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Researchers have reassembled an ancient ornate necklace discovered in the grave of a child who lived in the Neolithic village of Ba’ja in what’s now southern Jordan.
More than 2,500 colorful stone and shell beads were found in the grave, which was dated between 7400 and 6800 BC.
Archaeological excavations have occurred at the 9,000-year-old village of Ba’ja, near the ancient city of Petra, since 1997.
In 2018, researchers discovered the grave of an 8-year-old child buried in a fetal position. Thousands of beads covered the child’s chest and neck, and a perforated stone pendant and mother-of-pearl ring were also found.
The team carefully documented how the beads were distributed across the grave and determined they were once part of a larger ornament that had come apart over time.
A genetic analysis of the remains, which were poorly preserved, didn’t reveal anything about the child’s health, cause of death, dietary habits or biological identity. Instead, researchers focused on the beads and the story they might tell about the child as well as Neolithic funerary practices.
A study detailing the findings published Wednesday in the journal PLOS ONE.
“Our aim was to challenge time degradation and to reimagine the initial composition in order to best explore the significance of this symbolic category of material culture, not as mere group of beads, but as an ornamental creation with further aesthetic, artisanal and socioeconomic implications,” the authors wrote in the study.
The array of tubular, flat and disk-shaped beads were mainly made from red calcite as well as hematite, turquoise and marine shells. The researchers noticed that the dominant color theme seemed to be red and white, with the other materials providing hints of contrasting colors. There were also two amber beads, “an unprecedented material never attested before for this period,” according to the study.
The shells, collected from the Red Sea, and some of the stone beads were not local to the area, suggesting they were acquired through cultural exchanges. The piece suggests that Neolithic society included interactions between traders, skilled artisans and high-status individuals who may have commissioned such designs.
A worn, flat, oval-shaped piece of hematite was determined to be a spacer or buckle that once secured the piece behind the neck, while the degraded remains of the mother-of-pearl ring, which had four offshoots, was determined to be the centerpiece of the necklace. There were still some disk beads connected to the ring when it was found.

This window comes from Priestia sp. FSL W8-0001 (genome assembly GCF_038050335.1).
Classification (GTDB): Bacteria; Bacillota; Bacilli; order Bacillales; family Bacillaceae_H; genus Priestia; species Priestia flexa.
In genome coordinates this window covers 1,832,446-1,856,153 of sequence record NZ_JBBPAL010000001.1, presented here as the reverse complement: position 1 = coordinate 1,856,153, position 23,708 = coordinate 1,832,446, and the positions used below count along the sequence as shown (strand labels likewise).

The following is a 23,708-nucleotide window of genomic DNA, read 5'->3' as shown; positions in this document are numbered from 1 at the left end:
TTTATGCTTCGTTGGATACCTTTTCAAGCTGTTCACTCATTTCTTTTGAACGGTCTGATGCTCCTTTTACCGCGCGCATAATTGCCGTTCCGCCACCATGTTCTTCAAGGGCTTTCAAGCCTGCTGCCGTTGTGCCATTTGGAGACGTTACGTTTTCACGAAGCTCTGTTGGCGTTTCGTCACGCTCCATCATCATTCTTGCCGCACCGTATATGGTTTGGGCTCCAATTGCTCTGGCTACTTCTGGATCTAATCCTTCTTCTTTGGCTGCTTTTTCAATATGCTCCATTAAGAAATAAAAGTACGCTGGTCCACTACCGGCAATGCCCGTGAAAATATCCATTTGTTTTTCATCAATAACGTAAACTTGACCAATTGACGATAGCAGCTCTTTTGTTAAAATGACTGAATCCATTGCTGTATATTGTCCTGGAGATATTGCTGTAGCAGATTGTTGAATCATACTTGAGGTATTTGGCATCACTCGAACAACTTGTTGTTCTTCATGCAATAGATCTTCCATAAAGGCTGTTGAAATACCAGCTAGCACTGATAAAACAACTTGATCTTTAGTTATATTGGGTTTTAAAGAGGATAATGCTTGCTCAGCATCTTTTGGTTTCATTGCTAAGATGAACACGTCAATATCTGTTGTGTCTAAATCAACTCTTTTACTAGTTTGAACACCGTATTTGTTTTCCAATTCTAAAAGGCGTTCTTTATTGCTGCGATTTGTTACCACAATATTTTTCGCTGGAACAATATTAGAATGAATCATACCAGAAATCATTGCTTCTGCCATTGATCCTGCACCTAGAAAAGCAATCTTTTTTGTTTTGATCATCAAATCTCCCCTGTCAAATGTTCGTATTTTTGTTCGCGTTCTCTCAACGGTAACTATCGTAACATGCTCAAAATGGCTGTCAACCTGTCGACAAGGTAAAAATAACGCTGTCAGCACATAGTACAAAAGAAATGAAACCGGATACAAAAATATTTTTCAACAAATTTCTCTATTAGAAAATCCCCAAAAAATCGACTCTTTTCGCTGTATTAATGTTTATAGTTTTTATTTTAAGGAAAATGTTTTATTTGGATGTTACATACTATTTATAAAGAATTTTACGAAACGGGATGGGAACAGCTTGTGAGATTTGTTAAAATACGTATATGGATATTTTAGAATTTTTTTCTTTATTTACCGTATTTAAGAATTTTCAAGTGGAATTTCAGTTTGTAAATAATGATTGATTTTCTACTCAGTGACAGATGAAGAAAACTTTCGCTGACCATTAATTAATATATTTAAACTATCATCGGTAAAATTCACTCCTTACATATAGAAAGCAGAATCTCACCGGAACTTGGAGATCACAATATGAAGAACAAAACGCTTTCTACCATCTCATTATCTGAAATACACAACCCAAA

Patterns of wear on some of the turquoise and hematite pieces suggest they may have been included in the design after being used by others, possibly the child’s elders, the researchers said.
The team conducted a lengthy, detailed analysis of the beads, studying their composition and craftsmanship to determine how they might have fit together. Ultimately, after trying multiple configurations, they determined that rows of beads spread out from either side of the mother-of-pearl ring, covering the neck and chest of the wearer. Seven rows were connected to the ring, while three were separated from it.
At its maximum, the necklace likely weighed 226 grams, or about half a pound.
The process of physically reconstructing the original necklace took almost three years, partially due to disruptions caused by the pandemic, said lead study author Hala Alarashi, an archaeologist and researcher at the Spanish National Research Council and University of Côte d’Azur.
The necklace is now on display at the Petra Museum.
“The reconstruction results exceeded our expectations as it revealed an imposing multi-row necklace of complex structure and attractive design,” the authors wrote in the study.
The intricate design of the necklace, one of the oldest and most impressive Neolithic ornaments yet discovered, suggests the child was of high social status. The researchers believe the necklace was commissioned to accompany the child in death. If that’s the case, the funeral was likely a public event, with family, relatives and those from other villages attending.
“The shared experience, emotions, gratitude, or sorrow at this occasion certainly contributed to consolidating the community, in densifying the collective memory which are fundamental in such moments of loss,” the authors wrote.
The necklace’s overall design may suggest abundance, diversity and exclusivity, among other messages that may remain locked in the past. It’s also possible the necklace was meant to provide the child with wealth in the afterlife.
“The large volume, complex organization, symmetry, harmony, beauty of objects, play of lights and colors are in fact reminiscent of the refined ornaments of the latter urban Mesopotamian and Egyptian societies,” according to the study authors.
Other beautiful ornaments have been found in children’s graves in Ba’ja, and Alarashi is conducting a study to determine their cultural significance.
“There is no better context than burials to tell us the stories of these preliterate societies,” Alarashi said. “Body ornaments are powerful means of communication. They convey information on the individuals who display them but also on those who made them.”